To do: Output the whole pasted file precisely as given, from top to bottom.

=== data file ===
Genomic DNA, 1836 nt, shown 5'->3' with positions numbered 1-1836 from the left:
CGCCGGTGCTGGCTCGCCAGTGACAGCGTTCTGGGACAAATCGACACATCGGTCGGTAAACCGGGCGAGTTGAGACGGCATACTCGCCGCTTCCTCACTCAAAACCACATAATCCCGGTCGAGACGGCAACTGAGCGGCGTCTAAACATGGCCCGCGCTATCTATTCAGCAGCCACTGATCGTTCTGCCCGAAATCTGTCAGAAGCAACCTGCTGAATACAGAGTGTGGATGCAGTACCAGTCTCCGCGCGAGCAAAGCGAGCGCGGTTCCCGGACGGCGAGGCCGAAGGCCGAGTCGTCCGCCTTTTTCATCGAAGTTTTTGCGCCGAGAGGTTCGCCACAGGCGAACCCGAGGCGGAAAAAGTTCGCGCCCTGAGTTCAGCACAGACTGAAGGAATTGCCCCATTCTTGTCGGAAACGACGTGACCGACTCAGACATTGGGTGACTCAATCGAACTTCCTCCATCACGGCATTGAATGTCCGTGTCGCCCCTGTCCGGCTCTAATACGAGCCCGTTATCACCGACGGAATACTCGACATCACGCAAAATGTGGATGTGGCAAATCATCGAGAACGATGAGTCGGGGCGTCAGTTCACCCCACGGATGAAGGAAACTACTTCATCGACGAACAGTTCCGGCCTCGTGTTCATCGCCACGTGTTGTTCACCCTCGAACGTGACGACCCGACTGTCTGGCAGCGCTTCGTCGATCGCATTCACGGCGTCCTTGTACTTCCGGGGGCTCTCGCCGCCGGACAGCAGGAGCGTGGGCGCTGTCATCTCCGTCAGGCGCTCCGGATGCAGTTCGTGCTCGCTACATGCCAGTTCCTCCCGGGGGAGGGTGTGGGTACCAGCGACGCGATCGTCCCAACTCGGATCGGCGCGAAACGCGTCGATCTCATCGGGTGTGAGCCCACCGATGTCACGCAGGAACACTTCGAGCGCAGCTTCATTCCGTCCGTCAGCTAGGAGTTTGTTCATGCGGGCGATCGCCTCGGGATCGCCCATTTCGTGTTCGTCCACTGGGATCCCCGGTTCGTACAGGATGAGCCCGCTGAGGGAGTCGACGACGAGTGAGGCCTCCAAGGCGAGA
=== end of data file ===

Genomic DNA, 1836 nt, shown 5'->3' with positions numbered 1-1836 from the left:
CGCCGGTGCTGGCTCGCCAGTGACAGCGTTCTGGGACAAATCGACACATCGGTCGGTAAACCGGGCGAGTTGAGACGGCATACTCGCCGCTTCCTCACTCAAAACCACATAATCCCGGTCGAGACGGCAACTGAGCGGCGTCTAAACATGGCCCGCGCTATCTATTCAGCAGCCACTGATCGTTCTGCCCGAAATCTGTCAGAAGCAACCTGCTGAATACAGAGTGTGGATGCAGTACCAGTCTCCGCGCGAGCAAAGCGAGCGCGGTTCCCGGACGGCGAGGCCGAAGGCCGAGTCGTCCGCCTTTTTCATCGAAGTTTTTGCGCCGAGAGGTTCGCCACAGGCGAACCCGAGGCGGAAAAAGTTCGCGCCCTGAGTTCAGCACAGACTGAAGGAATTGCCCCATTCTTGTCGGAAACGACGTGACCGACTCAGACATTGGGTGACTCAATCGAACTTCCTCCATCACGGCATTGAATGTCCGTGTCGCCCCTGTCCGGCTCTAATACGAGCCCGTTATCACCGACGGAATACTCGACATCACGCAAAATGTGGATGTGGCAAATCATCGAGAACGATGAGTCGGGGCGTCAGTTCACCCCACGGATGAAGGAAACTACTTCATCGACGAACAGTTCCGGCCTCGTGTTCATCGCCACGTGTTGTTCACCCTCGAACGTGACGACCCGACTGTCTGGCAGCGCTTCGTCGATCGCATTCACGGCGTCCTTGTACTTCCGGGGGCTCTCGCCGCCGGACAGCAGGAGCGTGGGCGCTGTCATCTCCGTCAGGCGCTCCGGATGCAGTTCGTGCTCGCTACATGCCAGTTCCTCCCGGGGGAGGGTGTGGGTACCAGCGACGCGATCGTCCCAACTCGGATCGGCGCGAAACGCGTCGATCTCATCGGGTGTGAGCCCACCGATGTCACGCAGGAACACTTCGAGCGCAGCTTCATTCCGTCCGTCAGCTAGGAGTTTGTTCATGCGGGCGATCGCCTCGGGATCGCCCATTTCGTGTTCGTCCACTGGGATCCCCGGTTCGTACAGGATGAGCCCGCTGAGGGAGTCGACGACGAGTGAGGCCTCCAAGGCGAGA